The Bowler and The Cabbie
By M.P. Pellicer | Stranger Than Fiction Stories
On a warm, spring night in 1961, a 20-year-old student shot a taxi driver on the outskirts of Tallahassee. She said she believed he was about to attack her, but it turned out that wasn't exactly accurate.
Una Catherine Byrd had attended FSU in the summer and fall of 1959. She was unemployed on that fateful day of April 13, 1961. She once worked at the W. T. Edwards Tuberculosis Hospital, and the Florida Industrial Commission. She lived in a rooming house, and was a member of the local bowling team which was set to participate in a tournament a week later.
Don Carmen later told the courts, he and three other friends had spoken to Uma shortly before the crimes took place. He said she looked cheerful, and was driving a motorcycle. Her only comments were that she was looking for a job, but she wasn't in a hurry since she planned on traveling to Indiana for the bowling tournament.
She called Victory Cabs around 8 p.m. Adam "Bud" Jenkins, 36, was the cab driver. They were traveling northbound on U.S. 27 when three miles out, she told him to pull over close to a church. It turned out he was being robbed. The young lady demanded he put his money on the hood of the car. Suddenly shots rang out and Jenkins slumped to the ground.
Later Byrd would claim he'd made a sudden move, and she thought he was about to attack her.
She left his body where it lay, masked her face with adhesive tape and took his car. She arrived at the J. C. Bland service station on U.S. 90, and with gun in hand forced the attendant Hosie Barnes to give her $187. Byrd shot at him as she was leaving. During the trial she claimed it was an accidental discharge.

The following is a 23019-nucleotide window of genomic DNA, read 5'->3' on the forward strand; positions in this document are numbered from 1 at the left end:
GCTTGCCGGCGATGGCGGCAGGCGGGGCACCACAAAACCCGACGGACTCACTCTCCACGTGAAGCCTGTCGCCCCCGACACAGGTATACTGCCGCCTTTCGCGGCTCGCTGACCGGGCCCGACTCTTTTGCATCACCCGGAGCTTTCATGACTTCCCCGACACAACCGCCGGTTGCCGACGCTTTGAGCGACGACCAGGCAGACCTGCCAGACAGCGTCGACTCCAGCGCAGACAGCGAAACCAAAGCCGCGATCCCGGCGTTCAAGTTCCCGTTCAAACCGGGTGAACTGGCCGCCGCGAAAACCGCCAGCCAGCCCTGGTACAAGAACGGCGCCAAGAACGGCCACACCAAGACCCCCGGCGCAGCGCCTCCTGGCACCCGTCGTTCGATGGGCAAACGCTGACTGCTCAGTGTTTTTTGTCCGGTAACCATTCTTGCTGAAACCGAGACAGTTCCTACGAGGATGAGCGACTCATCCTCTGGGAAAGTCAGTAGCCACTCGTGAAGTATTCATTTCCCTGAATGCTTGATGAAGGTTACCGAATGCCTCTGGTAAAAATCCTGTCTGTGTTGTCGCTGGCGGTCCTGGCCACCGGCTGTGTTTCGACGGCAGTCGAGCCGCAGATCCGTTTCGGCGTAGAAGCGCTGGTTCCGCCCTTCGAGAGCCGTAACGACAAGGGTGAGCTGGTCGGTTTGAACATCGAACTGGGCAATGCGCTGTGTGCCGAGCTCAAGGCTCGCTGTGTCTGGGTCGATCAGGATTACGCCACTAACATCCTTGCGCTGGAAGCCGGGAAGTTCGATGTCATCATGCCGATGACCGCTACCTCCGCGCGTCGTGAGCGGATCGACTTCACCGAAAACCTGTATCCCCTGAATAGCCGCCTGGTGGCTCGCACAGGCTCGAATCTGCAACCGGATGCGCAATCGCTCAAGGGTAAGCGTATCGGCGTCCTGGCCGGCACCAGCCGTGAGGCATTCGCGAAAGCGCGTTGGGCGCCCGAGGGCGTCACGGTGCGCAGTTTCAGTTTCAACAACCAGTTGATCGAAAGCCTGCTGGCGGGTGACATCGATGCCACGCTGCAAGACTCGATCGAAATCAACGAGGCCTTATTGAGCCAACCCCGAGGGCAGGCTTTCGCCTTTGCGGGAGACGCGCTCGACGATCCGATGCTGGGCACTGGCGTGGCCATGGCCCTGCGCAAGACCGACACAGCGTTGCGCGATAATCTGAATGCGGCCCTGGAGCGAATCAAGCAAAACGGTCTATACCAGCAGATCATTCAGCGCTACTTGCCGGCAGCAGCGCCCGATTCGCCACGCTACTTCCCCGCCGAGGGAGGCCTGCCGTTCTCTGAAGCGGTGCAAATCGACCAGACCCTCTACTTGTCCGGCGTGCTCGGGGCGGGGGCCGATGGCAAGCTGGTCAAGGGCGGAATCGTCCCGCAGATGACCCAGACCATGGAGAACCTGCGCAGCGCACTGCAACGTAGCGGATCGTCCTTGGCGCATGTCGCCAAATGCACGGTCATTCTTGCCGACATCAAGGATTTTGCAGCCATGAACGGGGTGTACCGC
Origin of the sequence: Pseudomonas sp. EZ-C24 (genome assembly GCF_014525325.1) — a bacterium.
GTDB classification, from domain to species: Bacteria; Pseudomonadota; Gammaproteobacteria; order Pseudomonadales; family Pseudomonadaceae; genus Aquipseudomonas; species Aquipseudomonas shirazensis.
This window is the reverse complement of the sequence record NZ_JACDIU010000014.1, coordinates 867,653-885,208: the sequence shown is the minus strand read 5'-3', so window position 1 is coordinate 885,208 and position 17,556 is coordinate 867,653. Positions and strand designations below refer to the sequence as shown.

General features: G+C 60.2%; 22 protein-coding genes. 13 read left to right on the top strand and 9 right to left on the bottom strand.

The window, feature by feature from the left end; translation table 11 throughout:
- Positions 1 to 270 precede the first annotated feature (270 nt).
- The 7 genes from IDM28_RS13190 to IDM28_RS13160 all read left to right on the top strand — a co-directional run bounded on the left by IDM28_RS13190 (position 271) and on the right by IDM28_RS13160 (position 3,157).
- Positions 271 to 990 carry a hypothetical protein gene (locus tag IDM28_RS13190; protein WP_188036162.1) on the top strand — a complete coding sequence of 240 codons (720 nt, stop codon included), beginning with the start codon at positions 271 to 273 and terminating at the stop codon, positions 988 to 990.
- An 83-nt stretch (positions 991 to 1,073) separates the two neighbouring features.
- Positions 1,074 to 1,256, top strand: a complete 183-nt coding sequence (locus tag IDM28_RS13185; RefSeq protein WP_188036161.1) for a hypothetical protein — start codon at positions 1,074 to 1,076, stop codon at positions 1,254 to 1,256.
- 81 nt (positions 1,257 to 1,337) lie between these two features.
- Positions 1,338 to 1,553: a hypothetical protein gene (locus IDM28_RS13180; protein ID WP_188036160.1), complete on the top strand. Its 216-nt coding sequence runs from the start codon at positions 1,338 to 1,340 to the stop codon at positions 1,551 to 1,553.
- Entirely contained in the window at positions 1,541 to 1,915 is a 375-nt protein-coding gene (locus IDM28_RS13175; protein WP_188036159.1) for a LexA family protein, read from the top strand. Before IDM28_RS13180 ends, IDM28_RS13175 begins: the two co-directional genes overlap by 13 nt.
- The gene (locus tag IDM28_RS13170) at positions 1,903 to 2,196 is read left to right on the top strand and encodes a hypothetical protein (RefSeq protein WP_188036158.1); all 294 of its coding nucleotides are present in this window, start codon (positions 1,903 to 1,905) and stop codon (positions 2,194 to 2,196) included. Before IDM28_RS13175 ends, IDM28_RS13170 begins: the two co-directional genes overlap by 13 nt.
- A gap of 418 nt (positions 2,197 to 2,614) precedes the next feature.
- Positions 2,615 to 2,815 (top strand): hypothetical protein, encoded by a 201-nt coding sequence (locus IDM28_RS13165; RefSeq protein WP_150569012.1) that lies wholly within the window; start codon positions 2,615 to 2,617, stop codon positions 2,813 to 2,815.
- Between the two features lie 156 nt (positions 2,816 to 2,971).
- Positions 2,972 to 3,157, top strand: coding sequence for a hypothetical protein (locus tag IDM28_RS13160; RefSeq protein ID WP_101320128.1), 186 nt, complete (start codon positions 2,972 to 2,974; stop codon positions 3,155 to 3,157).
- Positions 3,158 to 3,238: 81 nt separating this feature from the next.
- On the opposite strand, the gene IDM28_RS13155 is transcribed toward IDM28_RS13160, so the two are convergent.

A state trooper stopped the cab after she committed the robbery, and she gave up meekly. She then told the trooper, "I'm going to give up. You'd better check out around the church, there's a man there who may be dead."
Trooper Ralph Moore who arrested Byrd, went back to the churchyard, where Jenkins' lay dead; he had been shot twice. Later the revolver used by Byrd turned out to have been reported stolen three months before.
Only $50 were recovered from Miss Byrd when she was arrested, what happened to the difference remained unknown. She was charged with the fatal shooting of Jenkins by the grand jury. She pled innocent.
Jenkins's services were held on April 16, 1961, at the Aenon Church.
In June 1961, the court requested a mental examination for Byrd. Her attorney Wilfred Varn filed a motion to quash the indictment charging Miss Byrd with murder and armed robbery. He alleged that her arrest was illegal, and the affidavit on which the arrest warrant was issued failed to show probable cause for the arrest as required by Florida and the U.S. Constitution.
During the trial Byrd tried to present an insanity plea, but two state psychiatrists testified as expert witnesses that she was sane.
By October, she'd been convicted of first degree murder. She faced life in prison, but the jury recommended mercy. The judge imposed the life sentence.
Then in December 1961 the robbery charge pending against Byrd was dropped, however by then she had been convicted of the murder charge.
Byrd did not serve a life sentence, why and when she was granted her freedom is unknown.
The question begs to be asked. What went wrong?
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Stranger Than Fiction Stories by M.P. Pellicer